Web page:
This bestselling book details many eye-opening reasons for optimism with the trends our societies are experiencing.
These independent technology-based innovations have and will continue to drive major improvements to clean water access, food, energy, health care, education, and other facets of a first world standard of living for the planet's future nine billion people.
Not only does mainstream media not cover the positive trends in the world today, but the future of our planet is looking more urbanized, education, cleaner, and healthier.
Speaking of population, the United Nations recently released a DESA report projecting nearly 10 billion people in 2050 and over 11.2 billion people in 2100. Since this latest update there's been fairly widespread disagreement about these figures, with many researchers speaking out out about the projections that hinge on one major flaw: population growth rates are declining. Some countries have already peaked in population and are now in decline without immigration. Many expect that we, as a planet, will never reach more than 10 billion people.
This isn't news to you if you live in Europe or Japan, of course, but in the U.S. many of us seem unaware of this major global trend. Research shows that with urbanization and better education, couples have less children. This speaks to major positive impacts in using less resources and shaping a cleaner planet in the future.
Trends in Fire Protection
That's great Joe, but what does this have to do with fire protection?
First, as is my underlying theme in the whole website - engineering is going to save the world. I'm sure my wife would also suggest that scientists deserve some credit too, but this isn't her blog.
Second, don't be discouraged if you feel that the quality of our line of work is in freefall, that no one is entering the industry, or that we've lost all sense of pride in what we do. Big-picture trends in fire protection are very positive, with death rates due to fire steadily decreasing per capita over the last century. The unrelenting overall trend is that we are doing something right as fewer people per capita are dying now from building fires.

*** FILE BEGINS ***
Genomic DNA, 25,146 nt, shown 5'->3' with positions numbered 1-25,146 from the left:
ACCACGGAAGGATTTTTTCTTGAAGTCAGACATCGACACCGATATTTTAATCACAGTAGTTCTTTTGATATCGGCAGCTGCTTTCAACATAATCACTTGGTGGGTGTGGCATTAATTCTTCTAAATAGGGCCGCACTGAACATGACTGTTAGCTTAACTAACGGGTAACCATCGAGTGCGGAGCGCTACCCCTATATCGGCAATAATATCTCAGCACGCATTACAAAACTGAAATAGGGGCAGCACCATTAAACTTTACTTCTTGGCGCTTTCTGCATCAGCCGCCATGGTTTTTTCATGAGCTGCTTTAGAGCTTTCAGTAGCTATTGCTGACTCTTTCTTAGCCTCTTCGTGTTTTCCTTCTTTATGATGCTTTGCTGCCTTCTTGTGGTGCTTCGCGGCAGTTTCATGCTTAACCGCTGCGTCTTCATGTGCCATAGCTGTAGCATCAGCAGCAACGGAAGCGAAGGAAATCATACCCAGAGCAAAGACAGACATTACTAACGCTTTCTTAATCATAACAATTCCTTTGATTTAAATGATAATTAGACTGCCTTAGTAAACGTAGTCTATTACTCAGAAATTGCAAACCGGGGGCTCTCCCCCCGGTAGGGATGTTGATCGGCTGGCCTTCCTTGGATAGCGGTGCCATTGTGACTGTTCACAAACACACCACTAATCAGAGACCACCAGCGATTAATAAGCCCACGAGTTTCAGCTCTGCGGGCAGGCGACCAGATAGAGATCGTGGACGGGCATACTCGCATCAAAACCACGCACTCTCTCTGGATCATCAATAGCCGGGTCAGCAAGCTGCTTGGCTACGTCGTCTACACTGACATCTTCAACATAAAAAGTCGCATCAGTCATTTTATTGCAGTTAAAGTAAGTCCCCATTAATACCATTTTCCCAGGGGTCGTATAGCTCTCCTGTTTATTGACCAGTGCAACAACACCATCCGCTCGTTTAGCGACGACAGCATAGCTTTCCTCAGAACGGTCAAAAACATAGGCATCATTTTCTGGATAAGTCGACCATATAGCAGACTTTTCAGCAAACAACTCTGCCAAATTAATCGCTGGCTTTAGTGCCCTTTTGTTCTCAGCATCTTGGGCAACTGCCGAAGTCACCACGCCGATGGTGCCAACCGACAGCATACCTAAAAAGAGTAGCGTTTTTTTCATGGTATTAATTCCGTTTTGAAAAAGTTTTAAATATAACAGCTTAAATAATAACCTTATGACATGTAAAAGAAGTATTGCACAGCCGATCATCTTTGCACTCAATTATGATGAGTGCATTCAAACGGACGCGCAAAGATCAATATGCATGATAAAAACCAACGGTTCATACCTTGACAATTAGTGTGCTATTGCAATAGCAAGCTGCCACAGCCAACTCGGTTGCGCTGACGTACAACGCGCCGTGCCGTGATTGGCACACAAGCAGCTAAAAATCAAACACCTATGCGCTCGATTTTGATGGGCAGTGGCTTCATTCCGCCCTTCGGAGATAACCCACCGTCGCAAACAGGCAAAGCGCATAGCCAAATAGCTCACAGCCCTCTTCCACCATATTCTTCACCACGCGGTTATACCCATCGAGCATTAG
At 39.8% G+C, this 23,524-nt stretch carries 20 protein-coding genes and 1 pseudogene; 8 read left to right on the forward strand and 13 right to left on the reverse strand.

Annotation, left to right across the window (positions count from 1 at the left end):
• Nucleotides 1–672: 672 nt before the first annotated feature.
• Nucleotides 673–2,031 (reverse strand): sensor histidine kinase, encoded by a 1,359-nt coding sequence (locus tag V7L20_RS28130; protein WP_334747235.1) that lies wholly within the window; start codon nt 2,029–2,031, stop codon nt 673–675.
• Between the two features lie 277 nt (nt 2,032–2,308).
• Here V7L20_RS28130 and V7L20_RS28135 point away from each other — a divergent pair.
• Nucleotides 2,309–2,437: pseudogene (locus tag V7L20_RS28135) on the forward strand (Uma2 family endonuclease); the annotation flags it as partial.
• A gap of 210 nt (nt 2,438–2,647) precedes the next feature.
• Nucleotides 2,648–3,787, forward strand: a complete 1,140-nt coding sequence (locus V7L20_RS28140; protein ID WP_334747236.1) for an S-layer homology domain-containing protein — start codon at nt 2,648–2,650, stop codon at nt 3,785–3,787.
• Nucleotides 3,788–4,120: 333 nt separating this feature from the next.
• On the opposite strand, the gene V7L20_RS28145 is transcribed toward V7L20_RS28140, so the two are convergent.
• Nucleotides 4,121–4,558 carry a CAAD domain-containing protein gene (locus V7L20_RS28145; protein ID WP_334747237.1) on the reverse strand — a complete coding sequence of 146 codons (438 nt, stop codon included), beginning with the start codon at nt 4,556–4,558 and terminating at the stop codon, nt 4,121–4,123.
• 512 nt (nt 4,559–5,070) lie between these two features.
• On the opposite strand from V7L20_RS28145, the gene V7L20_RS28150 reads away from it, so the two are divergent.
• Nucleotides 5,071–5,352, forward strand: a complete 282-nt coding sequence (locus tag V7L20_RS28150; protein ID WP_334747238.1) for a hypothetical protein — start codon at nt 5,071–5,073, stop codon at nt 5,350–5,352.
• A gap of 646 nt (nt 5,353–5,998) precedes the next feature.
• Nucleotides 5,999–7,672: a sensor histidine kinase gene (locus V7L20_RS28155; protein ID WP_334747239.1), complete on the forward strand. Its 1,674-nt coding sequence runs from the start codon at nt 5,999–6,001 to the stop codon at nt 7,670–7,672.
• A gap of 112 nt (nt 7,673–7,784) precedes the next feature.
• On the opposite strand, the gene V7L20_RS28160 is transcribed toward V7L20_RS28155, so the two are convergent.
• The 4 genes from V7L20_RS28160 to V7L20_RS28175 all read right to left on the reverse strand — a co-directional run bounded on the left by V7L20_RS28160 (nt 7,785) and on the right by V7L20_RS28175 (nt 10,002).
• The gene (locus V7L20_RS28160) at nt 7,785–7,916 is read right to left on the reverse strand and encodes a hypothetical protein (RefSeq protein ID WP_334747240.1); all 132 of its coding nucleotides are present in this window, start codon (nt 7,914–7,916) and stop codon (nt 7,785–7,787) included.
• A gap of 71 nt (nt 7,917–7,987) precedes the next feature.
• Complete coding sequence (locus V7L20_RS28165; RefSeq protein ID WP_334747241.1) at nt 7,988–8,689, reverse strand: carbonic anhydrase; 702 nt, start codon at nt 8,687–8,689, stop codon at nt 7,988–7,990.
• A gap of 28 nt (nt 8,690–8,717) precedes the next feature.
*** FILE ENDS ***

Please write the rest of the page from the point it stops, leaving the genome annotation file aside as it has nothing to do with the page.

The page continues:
Fire fatalities have been and continue to decrease with advancements in code adherence, our knowledge of fire protection, and shared education of the subject. Just the last 30 years across Europe and the US there's been major improvements in fire safety:
Global trends in fire deaths have decreased over the last quarter-century as shown in this US FEMA study.
Third, if you've ever felt similarly barraged by the negativity in the media or fears that we're only one step away from global catastrophe, I would wholeheartedly encourage you to read or listen to the book Abundance: The Future is Better Than You Think.
There's no summary that I could put together that I feel would do the book justice.
Of the fifty-plus books I read last year this was without-a-doubt the most impactful. [On a side note, if you're wondering how I average 50 books a year - I cheat and listen on audible.com. You can actually get the book Abundance and another book, for free, with a free trial here]
If you've read Abundance, comment below on your impression. If not, I'd highly encourage you to read it and let me know what you think (shoot me an email at firstname.lastname@example.org). I promise the read will be worth your time.
If you've enjoyed this article, consider subscribing to these free weekly posts here.
Here's a few other book reviews:
Chicago Death Trap: The Iroquois Theatre Fire of 1903
Fahrenheit 451 & The Thirst For Knowledge
Triangle: The FIre That Changed America
Diamandis, Peter H. Abundance: the Future Is Better than You Think. Simon & Schuster, 2015.
Fire Death Rate Trends: An International Perspective. FEMA, July 2011, www.usfa.fema.gov/downloads/pdf/statistics/v12i8.pdf.
United Nations Population Division | Department of Economic and Social Affairs. United Nations, www.un.org/en/development/desa/population/publications/trends/population-prospects.asp.
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Joseph Meyer, PE, is a Fire Protection Engineer in St. Louis, Missouri. See bio on About page.